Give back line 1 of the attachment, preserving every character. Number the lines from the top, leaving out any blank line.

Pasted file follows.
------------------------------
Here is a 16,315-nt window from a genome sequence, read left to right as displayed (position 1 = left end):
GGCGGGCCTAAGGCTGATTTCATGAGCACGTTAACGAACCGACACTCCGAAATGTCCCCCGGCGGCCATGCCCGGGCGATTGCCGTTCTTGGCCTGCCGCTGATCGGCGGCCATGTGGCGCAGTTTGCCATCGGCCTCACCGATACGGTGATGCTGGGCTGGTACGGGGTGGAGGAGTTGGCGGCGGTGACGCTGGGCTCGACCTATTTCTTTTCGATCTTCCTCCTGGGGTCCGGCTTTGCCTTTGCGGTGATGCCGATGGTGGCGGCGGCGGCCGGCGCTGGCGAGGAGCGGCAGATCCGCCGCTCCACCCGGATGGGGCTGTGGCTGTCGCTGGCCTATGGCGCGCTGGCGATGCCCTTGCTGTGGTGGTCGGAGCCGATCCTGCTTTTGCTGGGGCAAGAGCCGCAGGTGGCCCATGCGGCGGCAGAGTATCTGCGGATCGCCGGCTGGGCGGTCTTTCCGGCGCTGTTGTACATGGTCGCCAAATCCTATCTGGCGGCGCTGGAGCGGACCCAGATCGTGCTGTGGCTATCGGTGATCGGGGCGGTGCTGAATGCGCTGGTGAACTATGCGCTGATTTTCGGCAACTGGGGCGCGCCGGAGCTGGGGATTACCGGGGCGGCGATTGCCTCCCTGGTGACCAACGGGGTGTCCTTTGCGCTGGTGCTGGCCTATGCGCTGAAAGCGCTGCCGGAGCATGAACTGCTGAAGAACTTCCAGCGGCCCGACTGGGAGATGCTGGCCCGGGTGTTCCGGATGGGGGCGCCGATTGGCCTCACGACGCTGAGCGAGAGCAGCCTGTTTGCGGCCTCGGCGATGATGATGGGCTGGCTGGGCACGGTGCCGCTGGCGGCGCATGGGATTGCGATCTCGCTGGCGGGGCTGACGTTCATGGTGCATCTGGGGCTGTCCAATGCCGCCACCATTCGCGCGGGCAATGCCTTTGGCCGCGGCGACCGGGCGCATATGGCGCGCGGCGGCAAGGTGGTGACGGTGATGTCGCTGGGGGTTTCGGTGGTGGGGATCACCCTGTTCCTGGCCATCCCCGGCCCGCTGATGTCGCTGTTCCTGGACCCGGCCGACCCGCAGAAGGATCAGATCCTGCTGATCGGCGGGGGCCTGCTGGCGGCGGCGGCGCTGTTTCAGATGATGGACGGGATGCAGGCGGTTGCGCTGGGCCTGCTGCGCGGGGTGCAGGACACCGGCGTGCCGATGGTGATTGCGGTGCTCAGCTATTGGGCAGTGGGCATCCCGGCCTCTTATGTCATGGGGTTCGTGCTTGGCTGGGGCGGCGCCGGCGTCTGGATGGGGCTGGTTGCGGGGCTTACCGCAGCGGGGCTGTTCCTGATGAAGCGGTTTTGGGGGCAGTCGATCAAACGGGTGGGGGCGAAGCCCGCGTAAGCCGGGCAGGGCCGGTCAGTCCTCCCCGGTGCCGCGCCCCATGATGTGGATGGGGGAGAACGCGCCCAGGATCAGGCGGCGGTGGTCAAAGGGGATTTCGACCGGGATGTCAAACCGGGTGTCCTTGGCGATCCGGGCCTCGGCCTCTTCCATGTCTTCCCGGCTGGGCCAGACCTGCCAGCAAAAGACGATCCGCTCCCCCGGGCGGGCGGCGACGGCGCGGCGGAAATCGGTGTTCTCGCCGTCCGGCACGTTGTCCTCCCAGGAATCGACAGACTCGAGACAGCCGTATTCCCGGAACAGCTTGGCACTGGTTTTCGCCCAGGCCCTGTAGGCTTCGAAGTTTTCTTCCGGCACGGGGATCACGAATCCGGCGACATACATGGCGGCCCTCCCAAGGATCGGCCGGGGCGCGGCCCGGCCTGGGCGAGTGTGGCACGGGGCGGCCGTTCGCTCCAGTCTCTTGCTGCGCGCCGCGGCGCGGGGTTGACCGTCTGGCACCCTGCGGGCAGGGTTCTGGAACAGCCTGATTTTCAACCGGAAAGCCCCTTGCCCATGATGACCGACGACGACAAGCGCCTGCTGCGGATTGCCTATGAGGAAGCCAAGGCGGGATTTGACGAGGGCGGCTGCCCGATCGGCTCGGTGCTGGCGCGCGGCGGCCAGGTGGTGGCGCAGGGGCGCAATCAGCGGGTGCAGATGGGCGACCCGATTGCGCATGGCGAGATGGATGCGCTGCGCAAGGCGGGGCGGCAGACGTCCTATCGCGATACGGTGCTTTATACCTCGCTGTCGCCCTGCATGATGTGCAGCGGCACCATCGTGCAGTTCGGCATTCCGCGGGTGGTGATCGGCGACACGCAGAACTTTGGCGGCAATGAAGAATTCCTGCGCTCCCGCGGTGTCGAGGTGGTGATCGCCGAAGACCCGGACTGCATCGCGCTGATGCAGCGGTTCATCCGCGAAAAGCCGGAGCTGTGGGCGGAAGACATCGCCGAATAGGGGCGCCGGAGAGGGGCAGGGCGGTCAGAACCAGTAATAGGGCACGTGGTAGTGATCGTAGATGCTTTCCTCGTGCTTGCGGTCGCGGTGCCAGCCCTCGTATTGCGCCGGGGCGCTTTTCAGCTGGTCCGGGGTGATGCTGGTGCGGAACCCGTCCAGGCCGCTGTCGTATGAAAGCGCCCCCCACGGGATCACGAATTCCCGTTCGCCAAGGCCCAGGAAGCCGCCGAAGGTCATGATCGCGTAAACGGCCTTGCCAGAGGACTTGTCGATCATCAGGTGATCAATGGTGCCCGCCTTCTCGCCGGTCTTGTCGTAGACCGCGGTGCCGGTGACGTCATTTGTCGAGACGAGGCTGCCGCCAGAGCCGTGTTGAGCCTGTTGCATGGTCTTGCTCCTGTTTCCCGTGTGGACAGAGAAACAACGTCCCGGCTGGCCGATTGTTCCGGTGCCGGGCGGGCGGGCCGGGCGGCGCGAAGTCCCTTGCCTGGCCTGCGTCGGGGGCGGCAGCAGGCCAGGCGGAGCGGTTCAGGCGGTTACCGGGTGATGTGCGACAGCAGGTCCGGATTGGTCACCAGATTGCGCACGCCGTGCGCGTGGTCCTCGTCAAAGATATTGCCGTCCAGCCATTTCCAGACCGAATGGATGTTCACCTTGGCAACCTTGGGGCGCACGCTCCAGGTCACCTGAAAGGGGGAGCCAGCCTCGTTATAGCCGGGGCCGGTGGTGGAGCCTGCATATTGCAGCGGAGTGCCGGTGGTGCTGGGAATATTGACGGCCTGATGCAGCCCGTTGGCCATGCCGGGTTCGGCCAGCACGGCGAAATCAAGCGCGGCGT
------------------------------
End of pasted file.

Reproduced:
Here is a 16,315-nt window from a genome sequence, read left to right as displayed (position 1 = left end):